With Guest Blogger Kendra Yoch
In a recent decision, Elonis v. United States, the U.S. Supreme Court held that in order to convict a man for alleged threats made against his wife on Facebook, the prosecutor must show some level of intent. It was not enough to show that a reasonable person would have believed the man’s comments to be a “true threat.” There are strong arguments that this criminal case did not change the standard for schools to address student, staff, or community member social media comments in the school environment. However, school leaders should be ready for challenges by individuals disciplined or otherwise sanctioned for such comments based on arguments similar to those raised in Elonis.
Anthony Douglas Elonis was convicted under a federal law prohibiting communication of any threat to injure the person of another. After his wife had left him and taken their children, he began posting graphically violent rap lyrics on Facebook under the pseudonym Tone Douggie. Elonis posted disclaimers that the lyrics were fictitious, therapeutic, and an exercise of is First Amendment rights. But his wife took the threats seriously and obtained a restraining order. The lyrics included a question as to whether the restraining order was “thick enough to stop a bullet,” references to smothering his wife with a pillow and dumping her body in a creek, and, perhaps the most troubling reference for school leaders, the following:
That’s it, I’ve had about enough
I’m checking out and making a name for myself
Enough elementary schools in a ten mile radius
to initiate the most heinous school shooting ever imagined
And hell hath no fury like a crazy man in a Kindergarten class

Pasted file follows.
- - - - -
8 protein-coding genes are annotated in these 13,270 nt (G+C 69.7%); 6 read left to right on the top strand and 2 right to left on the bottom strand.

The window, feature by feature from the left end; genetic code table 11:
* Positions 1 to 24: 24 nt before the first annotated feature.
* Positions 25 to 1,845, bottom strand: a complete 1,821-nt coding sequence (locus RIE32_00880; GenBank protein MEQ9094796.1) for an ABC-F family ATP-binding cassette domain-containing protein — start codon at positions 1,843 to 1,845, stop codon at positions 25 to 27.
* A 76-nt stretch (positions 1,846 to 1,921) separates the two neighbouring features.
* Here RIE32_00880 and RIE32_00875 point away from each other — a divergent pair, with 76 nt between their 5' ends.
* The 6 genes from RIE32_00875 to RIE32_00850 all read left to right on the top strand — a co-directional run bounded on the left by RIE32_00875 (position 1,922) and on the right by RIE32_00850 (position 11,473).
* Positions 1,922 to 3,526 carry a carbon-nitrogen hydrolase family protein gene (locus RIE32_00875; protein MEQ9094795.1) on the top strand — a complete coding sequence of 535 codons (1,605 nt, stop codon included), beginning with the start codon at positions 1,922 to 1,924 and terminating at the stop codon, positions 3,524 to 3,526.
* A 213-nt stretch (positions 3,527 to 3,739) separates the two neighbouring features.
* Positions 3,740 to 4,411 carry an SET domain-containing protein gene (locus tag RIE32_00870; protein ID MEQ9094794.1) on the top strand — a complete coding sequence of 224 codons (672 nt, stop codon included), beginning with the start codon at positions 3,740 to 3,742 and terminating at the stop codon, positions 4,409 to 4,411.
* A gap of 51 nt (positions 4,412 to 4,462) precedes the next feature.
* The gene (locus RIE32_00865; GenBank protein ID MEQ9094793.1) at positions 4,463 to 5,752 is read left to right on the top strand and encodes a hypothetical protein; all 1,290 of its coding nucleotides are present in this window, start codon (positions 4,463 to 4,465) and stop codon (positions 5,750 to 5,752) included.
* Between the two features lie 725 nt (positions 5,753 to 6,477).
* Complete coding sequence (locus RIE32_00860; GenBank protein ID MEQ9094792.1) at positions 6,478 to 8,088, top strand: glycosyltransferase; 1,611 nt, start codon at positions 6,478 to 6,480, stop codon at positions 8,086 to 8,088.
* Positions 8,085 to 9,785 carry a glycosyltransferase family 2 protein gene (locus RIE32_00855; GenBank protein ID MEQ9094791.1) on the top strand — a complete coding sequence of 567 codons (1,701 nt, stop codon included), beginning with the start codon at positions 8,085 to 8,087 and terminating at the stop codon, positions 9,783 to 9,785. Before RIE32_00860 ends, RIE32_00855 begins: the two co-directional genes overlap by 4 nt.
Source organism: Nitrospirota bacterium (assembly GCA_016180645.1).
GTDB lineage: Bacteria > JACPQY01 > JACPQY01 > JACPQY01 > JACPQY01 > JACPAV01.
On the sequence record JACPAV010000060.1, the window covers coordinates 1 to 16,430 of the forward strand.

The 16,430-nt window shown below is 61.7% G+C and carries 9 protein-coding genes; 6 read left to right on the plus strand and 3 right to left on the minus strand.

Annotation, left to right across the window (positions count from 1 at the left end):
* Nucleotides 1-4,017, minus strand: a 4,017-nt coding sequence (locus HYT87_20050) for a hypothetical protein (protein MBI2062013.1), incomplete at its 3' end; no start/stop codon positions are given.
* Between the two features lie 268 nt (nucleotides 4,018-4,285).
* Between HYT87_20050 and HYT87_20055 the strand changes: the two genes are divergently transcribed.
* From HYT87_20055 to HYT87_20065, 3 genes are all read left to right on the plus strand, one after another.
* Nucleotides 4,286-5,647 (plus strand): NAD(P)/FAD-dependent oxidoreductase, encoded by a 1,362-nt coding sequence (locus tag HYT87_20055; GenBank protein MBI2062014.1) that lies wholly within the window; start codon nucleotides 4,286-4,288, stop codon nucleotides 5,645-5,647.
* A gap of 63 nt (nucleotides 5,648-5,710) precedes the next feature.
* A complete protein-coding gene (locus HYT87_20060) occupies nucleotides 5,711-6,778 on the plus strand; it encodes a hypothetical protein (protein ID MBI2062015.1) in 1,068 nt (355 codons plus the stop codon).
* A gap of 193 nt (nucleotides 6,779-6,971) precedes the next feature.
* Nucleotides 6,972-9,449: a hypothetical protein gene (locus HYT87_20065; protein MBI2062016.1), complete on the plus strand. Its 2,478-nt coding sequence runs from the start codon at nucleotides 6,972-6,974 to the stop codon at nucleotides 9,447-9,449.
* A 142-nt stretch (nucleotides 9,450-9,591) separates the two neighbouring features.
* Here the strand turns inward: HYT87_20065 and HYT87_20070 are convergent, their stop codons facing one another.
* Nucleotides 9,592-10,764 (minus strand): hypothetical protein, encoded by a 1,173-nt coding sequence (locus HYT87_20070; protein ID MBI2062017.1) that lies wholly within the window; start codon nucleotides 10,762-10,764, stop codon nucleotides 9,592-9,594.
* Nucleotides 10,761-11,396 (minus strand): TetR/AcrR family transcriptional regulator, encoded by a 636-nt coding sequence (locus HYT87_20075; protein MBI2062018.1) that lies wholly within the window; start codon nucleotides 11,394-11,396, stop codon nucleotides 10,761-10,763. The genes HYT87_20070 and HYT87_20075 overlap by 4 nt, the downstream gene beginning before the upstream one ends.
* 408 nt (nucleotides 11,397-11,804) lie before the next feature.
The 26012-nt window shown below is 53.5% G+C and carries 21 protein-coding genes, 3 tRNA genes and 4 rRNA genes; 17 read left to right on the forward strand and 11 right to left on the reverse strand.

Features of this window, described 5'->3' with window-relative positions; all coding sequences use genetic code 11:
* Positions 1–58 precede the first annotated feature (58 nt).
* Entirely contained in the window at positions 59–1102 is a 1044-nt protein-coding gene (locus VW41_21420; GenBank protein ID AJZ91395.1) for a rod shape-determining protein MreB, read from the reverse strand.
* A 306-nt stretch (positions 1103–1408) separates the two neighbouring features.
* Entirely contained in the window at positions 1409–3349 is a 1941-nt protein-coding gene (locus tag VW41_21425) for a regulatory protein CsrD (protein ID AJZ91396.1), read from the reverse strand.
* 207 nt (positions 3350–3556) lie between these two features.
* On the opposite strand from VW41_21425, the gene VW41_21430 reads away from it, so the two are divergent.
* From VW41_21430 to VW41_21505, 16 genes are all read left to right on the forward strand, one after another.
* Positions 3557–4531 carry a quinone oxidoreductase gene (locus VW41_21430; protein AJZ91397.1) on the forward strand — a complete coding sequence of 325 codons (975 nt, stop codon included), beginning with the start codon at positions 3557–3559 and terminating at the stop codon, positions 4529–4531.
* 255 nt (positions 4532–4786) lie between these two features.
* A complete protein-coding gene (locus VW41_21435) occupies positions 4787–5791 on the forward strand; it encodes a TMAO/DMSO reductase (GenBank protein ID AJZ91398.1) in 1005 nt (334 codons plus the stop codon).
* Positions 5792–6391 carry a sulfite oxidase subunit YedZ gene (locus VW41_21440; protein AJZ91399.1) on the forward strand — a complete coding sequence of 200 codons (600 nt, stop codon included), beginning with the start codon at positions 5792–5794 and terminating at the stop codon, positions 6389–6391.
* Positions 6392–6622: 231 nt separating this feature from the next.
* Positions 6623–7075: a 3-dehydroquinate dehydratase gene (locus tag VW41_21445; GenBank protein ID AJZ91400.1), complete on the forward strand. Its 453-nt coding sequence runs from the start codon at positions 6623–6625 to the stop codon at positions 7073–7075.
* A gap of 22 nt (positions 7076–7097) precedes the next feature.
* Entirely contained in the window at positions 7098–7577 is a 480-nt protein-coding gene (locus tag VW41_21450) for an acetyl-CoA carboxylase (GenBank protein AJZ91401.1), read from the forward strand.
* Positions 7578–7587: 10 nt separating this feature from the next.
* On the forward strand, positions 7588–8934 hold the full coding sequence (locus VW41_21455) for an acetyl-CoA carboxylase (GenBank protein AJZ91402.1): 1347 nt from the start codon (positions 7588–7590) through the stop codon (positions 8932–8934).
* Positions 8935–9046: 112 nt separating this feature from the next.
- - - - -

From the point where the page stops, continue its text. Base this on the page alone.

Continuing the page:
The only question is . . . which one?
At the criminal trial, the jury was directed to consider whether a reasonable person have understood Elonis’s threats to be serious and, applying that “negligence standard,” found Elonis guilty. Elonis had argued that the prosecution should have to prove that he intended to send threatening communications, a subtle but critical difference. On appeal, the Third Circuit Court of Appeals affirmed the negligence standard applied by the jury—a holding that was in line with the majority of other circuits that have addressed the issue.
The Supreme Court took up the case, which as CNN reported was significant because it was the first time the Supreme Court has ruled on social media and free speech. The Court agreed with Elonis that it was not sufficient to show that a reasonable person would have believed the threat to convict Elonis of a crime. In what some commentators have called an unsatisfying move, the Supreme Court did not go further to provide a clear standard for establishing that a threat was sufficiently criminal for conviction. Although some level of intention by the speaker to threaten is required, the Court did not specify what level, which will likely lead to confusion as lower courts try to work out the right standard.
Takeaways for School Leaders
When a school district is considering taking action against a student, staff member, or community member for making online threats, the criminal standards addressed by the Court in Elonis do not apply. And the Court did not address any other contexts than the criminal context in the case. (Notably, although the Court references that Elonis was fired for social media threats against a co-worker, the Court did not look at that issue).
Nonetheless, as we have reported on this blog before, the standards that are typically applied in the student context are identical to that applied by the jury in this case. Specifically, courts have asked whether or not a reasonable person would believe the communication to be a threat. And a similar standard could be applied in cases where the threat came from a staff member or a community member. School districts should expect that because of the similarities of the standards at issue, those accused of threats in the school environment will at least attempt to rely on Elonis to argue that schools must establish an intent to threaten in order to discipline or otherwise sanction online threats. Only time (and a lot of court cases) will tell if and how such a standard might be applied in the school context.